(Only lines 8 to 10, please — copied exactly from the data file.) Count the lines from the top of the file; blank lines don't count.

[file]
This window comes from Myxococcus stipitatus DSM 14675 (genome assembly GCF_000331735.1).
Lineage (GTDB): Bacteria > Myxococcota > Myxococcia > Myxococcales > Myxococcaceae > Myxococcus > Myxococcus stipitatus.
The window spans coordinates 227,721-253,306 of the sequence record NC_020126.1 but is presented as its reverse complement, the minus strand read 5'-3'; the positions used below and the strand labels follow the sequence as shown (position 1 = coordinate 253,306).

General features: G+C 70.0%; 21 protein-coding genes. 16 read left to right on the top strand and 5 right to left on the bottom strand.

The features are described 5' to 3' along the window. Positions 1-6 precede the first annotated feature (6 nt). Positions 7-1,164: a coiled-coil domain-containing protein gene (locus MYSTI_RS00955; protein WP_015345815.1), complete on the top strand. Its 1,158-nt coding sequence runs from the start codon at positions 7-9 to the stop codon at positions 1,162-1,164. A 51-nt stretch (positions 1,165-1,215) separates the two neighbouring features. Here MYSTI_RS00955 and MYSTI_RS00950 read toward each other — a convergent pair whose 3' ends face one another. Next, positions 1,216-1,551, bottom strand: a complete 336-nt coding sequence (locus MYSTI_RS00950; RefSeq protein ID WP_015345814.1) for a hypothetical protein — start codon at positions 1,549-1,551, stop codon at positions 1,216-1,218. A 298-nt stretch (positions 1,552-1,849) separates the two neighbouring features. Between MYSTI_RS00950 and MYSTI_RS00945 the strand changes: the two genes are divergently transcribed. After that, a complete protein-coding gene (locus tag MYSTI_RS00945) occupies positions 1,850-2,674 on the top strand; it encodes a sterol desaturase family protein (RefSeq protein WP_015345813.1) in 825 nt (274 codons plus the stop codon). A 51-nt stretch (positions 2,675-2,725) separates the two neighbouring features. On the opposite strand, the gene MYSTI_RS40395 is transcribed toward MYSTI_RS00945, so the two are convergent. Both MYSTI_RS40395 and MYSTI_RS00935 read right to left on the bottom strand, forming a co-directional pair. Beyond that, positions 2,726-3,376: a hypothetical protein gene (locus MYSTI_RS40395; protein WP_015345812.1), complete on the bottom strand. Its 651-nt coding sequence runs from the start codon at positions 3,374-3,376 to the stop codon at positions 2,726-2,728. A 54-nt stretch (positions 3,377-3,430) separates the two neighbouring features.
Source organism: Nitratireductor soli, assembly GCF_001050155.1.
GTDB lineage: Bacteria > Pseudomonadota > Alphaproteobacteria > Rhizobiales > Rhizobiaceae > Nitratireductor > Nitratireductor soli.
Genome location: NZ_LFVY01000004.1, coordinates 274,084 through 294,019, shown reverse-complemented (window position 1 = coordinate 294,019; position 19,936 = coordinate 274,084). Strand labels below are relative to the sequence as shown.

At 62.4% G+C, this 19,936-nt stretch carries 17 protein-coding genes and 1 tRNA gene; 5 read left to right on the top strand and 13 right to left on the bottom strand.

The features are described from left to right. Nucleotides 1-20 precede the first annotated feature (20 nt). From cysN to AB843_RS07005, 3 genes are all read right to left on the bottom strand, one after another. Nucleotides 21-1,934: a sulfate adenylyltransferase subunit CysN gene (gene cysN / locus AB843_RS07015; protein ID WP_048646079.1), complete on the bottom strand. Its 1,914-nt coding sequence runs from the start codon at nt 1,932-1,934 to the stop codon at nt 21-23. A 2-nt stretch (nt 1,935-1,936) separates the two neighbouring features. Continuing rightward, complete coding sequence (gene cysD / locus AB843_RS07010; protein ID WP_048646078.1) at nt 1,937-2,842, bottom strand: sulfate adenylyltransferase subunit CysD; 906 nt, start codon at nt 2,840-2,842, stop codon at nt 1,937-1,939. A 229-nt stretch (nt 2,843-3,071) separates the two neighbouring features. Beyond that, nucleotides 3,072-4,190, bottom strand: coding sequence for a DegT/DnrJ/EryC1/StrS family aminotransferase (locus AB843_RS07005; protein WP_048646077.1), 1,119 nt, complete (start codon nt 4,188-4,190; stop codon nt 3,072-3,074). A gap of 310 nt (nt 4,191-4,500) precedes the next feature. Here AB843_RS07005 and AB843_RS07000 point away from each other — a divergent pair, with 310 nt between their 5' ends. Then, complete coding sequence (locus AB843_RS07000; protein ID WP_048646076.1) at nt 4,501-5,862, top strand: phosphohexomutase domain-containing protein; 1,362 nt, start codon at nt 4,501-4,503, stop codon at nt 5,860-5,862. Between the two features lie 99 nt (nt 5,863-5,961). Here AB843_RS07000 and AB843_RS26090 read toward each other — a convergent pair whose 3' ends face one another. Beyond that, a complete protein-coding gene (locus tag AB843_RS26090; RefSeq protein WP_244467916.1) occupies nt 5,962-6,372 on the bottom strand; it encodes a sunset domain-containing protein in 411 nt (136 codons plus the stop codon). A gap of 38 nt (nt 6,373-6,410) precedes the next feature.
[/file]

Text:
Genome location: NZ_LFVY01000004.1, coordinates 274,084 through 294,019, shown reverse-complemented (window position 1 = coordinate 294,019; position 19,936 = coordinate 274,084). Strand labels below are relative to the sequence as shown.

At 62.4% G+C, this 19,936-nt stretch carries 17 protein-coding genes and 1 tRNA gene; 5 read left to right on the top strand and 13 right to left on the bottom strand.

The features are described from left to right. Nucleotides 1-20 precede the first annotated feature (20 nt). From cysN to AB843_RS07005, 3 genes are all read right to left on the bottom strand, one after another. Nucleotides 21-1,934: a sulfate adenylyltransferase subunit CysN gene (gene cysN / locus AB843_RS07015; protein ID WP_048646079.1), complete on the bottom strand. Its 1,914-nt coding sequence runs from the start codon at nt 1,932-1,934 to the stop codon at nt 21-23. A 2-nt stretch (nt 1,935-1,936) separates the two neighbouring features. Continuing rightward, complete coding sequence (gene cysD / locus AB843_RS07010; protein ID WP_048646078.1) at nt 1,937-2,842, bottom strand: sulfate adenylyltransferase subunit CysD; 906 nt, start codon at nt 2,840-2,842, stop codon at nt 1,937-1,939. A 229-nt stretch (nt 2,843-3,071) separates the two neighbouring features. Beyond that, nucleotides 3,072-4,190, bottom strand: coding sequence for a DegT/DnrJ/EryC1/StrS family aminotransferase (locus AB843_RS07005; protein WP_048646077.1), 1,119 nt, complete (start codon nt 4,188-4,190; stop codon nt 3,072-3,074). A gap of 310 nt (nt 4,191-4,500) precedes the next feature. Here AB843_RS07005 and AB843_RS07000 point away from each other — a divergent pair, with 310 nt between their 5' ends. Then, complete coding sequence (locus AB843_RS07000; protein ID WP_048646076.1) at nt 4,501-5,862, top strand: phosphohexomutase domain-containing protein; 1,362 nt, start codon at nt 4,501-4,503, stop codon at nt 5,860-5,862. Between the two features lie 99 nt (nt 5,863-5,961). Here AB843_RS07000 and AB843_RS26090 read toward each other — a convergent pair whose 3' ends face one another. Beyond that, a complete protein-coding gene (locus tag AB843_RS26090; RefSeq protein WP_244467916.1) occupies nt 5,962-6,372 on the bottom strand; it encodes a sunset domain-containing protein in 411 nt (136 codons plus the stop codon). A gap of 38 nt (nt 6,373-6,410) precedes the next feature.